Approximately 114,000 West German households without electricity after the flood


A spokeswoman for Westnetz, the country’s largest grid company, said a flood in Frankfurt — western Germany caused a power outage of 114,000 households on Friday.

More floods were feared in West Germany as another dam was about to collapse, killing more than 80 people on Friday.

“All available employees are on-site and working under high pressure to restore supply,” a Westnetz spokesman said in response to an inquiry.

As a member of the E.ON Group, the company operates a grid that spans most of North Rhine-Westphalia and Rhineland-Palatinate, but does not extend to the cities of Cologne, Wuppertal and Düsseldorf. It supplies electricity, gas, water and heat to about 7.5 million people.

Epoch Times Photo
Photos taken with the drone show the devastation caused by the flooding of the Ah River in the village of Eifel in western Germany on July 15, 2021. (Christoph Reichwein / dpa via AP)

The region’s continuous rains over the course of several days have caused the rivers to rise sharply, softening the ground and causing further flooding concerns.

After the river water flows through towns and villages, the entire community is in ruins.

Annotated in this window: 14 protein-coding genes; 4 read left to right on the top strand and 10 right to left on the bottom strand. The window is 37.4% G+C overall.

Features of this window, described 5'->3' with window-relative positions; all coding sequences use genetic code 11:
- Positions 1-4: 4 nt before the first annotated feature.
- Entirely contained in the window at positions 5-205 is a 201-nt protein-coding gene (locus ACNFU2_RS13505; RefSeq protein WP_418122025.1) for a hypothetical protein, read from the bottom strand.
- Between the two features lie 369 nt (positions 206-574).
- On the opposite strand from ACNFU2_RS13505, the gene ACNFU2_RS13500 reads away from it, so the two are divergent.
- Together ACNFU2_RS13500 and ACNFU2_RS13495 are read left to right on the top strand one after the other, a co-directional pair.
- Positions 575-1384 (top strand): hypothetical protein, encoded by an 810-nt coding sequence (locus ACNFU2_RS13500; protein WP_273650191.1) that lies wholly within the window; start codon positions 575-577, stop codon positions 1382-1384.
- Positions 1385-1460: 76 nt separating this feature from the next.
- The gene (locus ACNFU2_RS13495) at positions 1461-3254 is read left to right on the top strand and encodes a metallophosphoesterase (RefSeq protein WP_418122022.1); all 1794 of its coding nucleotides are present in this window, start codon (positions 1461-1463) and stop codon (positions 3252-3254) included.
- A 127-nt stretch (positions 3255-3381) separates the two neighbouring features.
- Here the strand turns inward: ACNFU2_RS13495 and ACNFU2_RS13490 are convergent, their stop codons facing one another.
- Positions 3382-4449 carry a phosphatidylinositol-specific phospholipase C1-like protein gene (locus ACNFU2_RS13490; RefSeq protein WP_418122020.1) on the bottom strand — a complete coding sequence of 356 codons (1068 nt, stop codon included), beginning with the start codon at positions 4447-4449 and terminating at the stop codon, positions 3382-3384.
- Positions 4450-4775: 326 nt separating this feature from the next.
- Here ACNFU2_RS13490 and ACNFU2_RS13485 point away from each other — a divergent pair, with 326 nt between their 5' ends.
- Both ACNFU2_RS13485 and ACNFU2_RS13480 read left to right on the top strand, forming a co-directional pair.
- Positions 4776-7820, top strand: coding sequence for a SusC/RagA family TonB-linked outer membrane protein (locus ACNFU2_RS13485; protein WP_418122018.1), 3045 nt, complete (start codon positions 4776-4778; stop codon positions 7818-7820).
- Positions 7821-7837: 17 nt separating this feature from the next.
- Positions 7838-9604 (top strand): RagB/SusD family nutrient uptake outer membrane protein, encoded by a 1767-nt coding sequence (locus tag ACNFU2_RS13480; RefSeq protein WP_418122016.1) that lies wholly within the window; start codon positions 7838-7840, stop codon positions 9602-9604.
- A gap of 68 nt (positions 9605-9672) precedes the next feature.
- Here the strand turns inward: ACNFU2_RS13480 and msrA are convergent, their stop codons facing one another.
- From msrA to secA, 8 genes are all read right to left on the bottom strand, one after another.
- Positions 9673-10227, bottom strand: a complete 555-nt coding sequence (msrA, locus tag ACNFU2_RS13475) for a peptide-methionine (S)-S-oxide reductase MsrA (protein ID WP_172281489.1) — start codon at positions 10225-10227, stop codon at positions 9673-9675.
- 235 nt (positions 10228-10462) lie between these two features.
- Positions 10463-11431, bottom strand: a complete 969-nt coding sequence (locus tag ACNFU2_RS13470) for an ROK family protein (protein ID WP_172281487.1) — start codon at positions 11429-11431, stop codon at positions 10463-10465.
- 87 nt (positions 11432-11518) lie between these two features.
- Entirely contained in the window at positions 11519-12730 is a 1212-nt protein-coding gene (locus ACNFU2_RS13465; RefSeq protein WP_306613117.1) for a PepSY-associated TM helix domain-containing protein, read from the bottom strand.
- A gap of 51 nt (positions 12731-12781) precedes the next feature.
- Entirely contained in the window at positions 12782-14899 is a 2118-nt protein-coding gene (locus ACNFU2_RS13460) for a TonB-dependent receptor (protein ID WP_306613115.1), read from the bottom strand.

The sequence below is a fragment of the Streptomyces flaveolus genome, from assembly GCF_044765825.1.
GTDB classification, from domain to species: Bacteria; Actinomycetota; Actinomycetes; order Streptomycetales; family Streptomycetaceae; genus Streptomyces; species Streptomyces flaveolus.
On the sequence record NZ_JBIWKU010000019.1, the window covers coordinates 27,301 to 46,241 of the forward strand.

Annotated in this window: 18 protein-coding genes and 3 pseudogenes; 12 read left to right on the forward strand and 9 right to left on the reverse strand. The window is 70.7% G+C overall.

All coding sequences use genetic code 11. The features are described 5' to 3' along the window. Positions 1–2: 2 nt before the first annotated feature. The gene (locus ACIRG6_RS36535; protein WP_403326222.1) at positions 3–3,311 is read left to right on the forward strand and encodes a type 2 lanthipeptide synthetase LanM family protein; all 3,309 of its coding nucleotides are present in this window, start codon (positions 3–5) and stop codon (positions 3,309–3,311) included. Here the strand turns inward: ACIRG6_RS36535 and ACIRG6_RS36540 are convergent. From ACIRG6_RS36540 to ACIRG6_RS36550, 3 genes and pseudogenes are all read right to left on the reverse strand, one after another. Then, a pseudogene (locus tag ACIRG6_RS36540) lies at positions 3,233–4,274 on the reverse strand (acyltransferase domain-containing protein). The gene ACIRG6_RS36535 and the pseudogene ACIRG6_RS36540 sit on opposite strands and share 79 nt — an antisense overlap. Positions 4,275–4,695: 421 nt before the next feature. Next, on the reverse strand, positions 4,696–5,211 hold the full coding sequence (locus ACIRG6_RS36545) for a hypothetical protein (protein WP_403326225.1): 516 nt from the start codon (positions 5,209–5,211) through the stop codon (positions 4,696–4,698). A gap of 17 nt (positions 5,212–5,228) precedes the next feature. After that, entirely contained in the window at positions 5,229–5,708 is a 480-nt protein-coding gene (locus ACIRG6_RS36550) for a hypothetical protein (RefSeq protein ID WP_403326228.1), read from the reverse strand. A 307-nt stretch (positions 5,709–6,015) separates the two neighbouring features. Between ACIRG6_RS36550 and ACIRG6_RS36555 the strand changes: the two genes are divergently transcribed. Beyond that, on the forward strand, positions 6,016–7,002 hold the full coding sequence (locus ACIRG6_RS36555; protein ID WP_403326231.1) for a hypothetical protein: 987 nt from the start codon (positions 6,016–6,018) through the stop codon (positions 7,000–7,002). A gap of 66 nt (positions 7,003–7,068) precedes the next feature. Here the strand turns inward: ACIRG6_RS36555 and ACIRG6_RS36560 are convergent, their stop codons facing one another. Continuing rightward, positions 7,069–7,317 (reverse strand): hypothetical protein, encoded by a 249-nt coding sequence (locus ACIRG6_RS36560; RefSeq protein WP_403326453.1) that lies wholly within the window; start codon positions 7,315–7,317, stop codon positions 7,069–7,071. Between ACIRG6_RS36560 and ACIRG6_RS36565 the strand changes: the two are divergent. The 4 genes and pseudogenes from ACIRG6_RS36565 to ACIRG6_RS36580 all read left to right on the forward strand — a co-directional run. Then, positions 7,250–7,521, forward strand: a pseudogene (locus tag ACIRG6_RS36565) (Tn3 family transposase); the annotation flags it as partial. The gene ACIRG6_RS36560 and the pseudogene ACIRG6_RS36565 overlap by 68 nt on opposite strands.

Westnetz said the substations and transformers were switched off during the flood.

Many roads are still flooded or damaged, and some are difficult to reach for testing, cleaning, and repair work.

Some heavily damaged equipment can be temporarily replaced by switching to an alternative supply location or emergency generator.

Epoch Times Photo
The car was covered in Hagen, and on July 15, 2021, the wreckage was carried by the flooding of the “Nahma” river on the eve of Germany. (Martin Meissner / AP Photo)

E.ON said in a statement that as part of its voluntary relief supplies, it would reimburse some of the costs the head of household would incur to use electricity-powered dryers and water pumps.

Some mobile networks have collapsed, rail transport has been disrupted, and transport remains suspended in parts of the Rhine, an important trading artery.

By Vera Eckert

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